Curb Your Enthusiasm Regarding the Kansas City Infield

It’s time for our Depth Chart Discussions to begin. In an effort to suss out every team, we’ve divided them into four parts (infield, outfield, bullpen, and rotation) and will begin breaking them down for you over the next few weeks. You can find them gathered here.

The Kansas City Royals shocked the world last year, as they finally returned to the playoffs, and even reached the World Series. Then, they had the kind of offseason that reminded everyone why they had a 28-year playoff drought in the first place.

The Royals gave Edinson Volquez $20 million over two years. I don’t even need to make a joke, as the previous sentence is its own punchline. They also handed Alex Rios $11 million to take playing time away from younger, better players.

This piece, however, is about the infield, which is a bit of a mixed bag for fantasy purposes. Let’s dive a little deeper and see if anyone here looks like a good value for fantasy owners in 2015.

CATCHER

Salvador Perez

Salvador Perez finished 2014 as fantasy’s No. 5 catcher, simply because he played so much. Including the playoffs, Perez logged an outrageous 161 games behind the plate in 2014, after catching 137 games in 2013. That, my friends, is how a .260 hitter with .144 isolated power ends up as a top-five fantasy option.

I have a variety of concerns about this. First and foremost, you have to be worried about injury risk with a guy who has crouched behind the dish for 298 games in the last two seasons. It doesn’t appear that Perez’s workload will decrease all that much this year, seeing as his backup is Erik Kratz.

Kratz is a 34-year-old whose career weighted offense is 20% below league-average, and he has never logged more than 218 plate appearances in any single major-league season. The Royals were toying with the idea of making Kratz someone’s personal catcher — thus giving Perez at least a partial day off every five days — but they’ve since scrapped that idea.

As I said before, Perez was 2014’s No. 5 fantasy catcher, and our experts have him slotted in at No. 7 for this year. I’m not comfortable paying that price for a guy whose fantasy value is extremely reliant on playing time, at a position where playing every day is simply not sustainable for very long.

Throw in the fact that he swings at absolutely everything, and I’m passing on Perez for 2015. I suggest you do the same.

FIRST BASE

Eric Hosmer

I have absolutely zero doubt that Eric Hosmer’s true talent level is well above the .270/.328/.398 line he posted in 2014. I also still believe that Hosmer will someday be a reliable mixed-league fantasy first baseman. Bear in mind, even though he’s played nearly four full major-league seasons, he’s still just 25 years old.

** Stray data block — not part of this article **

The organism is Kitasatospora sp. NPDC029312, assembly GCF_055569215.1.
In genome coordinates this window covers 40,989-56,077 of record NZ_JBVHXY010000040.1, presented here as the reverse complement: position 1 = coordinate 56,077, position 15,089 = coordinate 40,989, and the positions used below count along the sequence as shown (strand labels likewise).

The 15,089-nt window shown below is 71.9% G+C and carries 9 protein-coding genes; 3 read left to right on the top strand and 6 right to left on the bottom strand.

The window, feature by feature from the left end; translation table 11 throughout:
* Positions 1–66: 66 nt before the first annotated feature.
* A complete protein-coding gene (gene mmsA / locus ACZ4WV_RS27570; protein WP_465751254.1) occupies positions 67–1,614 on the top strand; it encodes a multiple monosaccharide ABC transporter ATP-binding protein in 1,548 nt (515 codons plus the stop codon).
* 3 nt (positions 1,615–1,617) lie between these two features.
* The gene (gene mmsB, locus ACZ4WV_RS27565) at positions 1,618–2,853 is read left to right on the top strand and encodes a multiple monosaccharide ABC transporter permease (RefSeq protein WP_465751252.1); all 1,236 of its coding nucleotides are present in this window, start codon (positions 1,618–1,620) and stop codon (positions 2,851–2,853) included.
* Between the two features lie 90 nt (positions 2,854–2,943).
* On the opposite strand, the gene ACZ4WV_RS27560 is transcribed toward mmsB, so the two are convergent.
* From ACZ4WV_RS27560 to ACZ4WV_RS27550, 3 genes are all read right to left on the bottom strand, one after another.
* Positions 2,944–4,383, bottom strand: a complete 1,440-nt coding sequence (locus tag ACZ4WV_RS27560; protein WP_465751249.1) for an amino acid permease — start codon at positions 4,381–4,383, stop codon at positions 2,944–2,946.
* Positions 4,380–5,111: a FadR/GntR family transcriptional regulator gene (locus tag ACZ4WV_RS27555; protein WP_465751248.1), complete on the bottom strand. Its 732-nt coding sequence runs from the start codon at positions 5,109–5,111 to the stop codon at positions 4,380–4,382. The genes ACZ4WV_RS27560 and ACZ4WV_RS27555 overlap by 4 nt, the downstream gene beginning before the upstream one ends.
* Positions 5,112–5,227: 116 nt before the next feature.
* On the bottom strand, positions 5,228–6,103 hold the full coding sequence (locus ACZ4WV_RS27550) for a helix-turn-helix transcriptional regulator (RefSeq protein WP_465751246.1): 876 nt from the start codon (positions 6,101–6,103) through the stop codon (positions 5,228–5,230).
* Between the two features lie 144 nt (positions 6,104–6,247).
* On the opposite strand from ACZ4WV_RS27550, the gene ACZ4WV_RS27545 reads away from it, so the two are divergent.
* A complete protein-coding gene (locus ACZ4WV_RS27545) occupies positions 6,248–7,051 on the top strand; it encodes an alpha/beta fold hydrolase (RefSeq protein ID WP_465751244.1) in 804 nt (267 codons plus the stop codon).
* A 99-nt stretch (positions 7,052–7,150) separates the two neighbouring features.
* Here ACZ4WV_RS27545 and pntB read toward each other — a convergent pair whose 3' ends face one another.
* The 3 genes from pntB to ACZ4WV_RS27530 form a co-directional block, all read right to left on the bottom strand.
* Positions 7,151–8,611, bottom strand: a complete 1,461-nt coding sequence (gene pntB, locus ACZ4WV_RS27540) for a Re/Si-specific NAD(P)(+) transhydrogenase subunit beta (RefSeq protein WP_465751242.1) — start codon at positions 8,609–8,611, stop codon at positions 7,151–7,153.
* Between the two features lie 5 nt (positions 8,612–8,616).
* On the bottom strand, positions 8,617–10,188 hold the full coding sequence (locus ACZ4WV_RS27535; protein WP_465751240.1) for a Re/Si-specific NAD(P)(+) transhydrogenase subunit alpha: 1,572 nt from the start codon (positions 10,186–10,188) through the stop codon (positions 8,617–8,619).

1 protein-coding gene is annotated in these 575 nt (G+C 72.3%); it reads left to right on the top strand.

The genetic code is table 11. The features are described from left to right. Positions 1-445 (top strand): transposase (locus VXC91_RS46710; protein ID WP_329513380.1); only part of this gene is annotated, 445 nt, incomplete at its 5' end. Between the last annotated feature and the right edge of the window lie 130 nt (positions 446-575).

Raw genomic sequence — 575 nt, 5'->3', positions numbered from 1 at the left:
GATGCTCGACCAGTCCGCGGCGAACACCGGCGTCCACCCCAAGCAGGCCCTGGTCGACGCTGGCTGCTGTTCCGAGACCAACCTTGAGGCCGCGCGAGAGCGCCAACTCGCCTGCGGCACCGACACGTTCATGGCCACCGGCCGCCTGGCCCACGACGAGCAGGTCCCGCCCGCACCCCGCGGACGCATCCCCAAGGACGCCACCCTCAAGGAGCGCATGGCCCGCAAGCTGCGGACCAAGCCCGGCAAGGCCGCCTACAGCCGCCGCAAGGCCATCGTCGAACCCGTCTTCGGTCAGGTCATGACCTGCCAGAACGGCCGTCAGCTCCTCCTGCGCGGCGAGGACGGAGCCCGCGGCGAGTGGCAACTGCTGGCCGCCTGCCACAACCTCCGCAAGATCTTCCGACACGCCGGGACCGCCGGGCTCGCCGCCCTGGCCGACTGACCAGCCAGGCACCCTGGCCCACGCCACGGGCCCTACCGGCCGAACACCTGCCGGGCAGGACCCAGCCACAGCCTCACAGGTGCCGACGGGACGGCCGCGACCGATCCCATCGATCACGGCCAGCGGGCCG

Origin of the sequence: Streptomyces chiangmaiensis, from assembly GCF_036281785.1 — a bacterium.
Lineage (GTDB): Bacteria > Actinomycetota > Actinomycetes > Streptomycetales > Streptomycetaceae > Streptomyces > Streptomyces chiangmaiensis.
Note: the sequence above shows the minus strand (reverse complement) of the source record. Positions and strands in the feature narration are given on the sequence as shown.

Hosmer divided our experts into two groups. On one hand, you had Jeff and Zach, who both ranked Hosmer as a top-10 fantasy 1B. On the other, you have Dan, Mike and Paul, who ranked Hosmer anywhere from 17th to 20th. I’m firmly in the Dan/Mike/Paul camp on this one. In standard redraft leagues, I’m not touching Hosmer with a ten-foot pole in 2015.

I think there’s going to be a lot of owners who remember Hosmer’s fantastic October, and overvalue that one-month sample. Furthermore, projecting a top-10 fantasy 1B season for him is projecting a career year. Hosmer has never been a top-ten fantasy first baseman before, and he’s coming off a season in which he couldn’t even hit ten homers.

Also of note is that he hit a disgusting .219/.260/.347 at home last year. That’s never really been a problem for him prior to 2014 and could just be a fluky outlier, but it’s certainly worth monitoring. In the end, I just don’t see how this adds up to Hosmer being a viable starting fantasy first baseman in standard formats.

In mixed leagues, I’m not viewing Hosmer as anything more than a middling CI or Util option going into the year. Granted, he’s a middling CI/Util option with the upside to be one of the top first basemen in the league and, as I said before, I think he can get to that level someday.

Still, what reason do we have to believe this will be the year? I don’t think we have one. Don’t be your league’s Hosmer owner.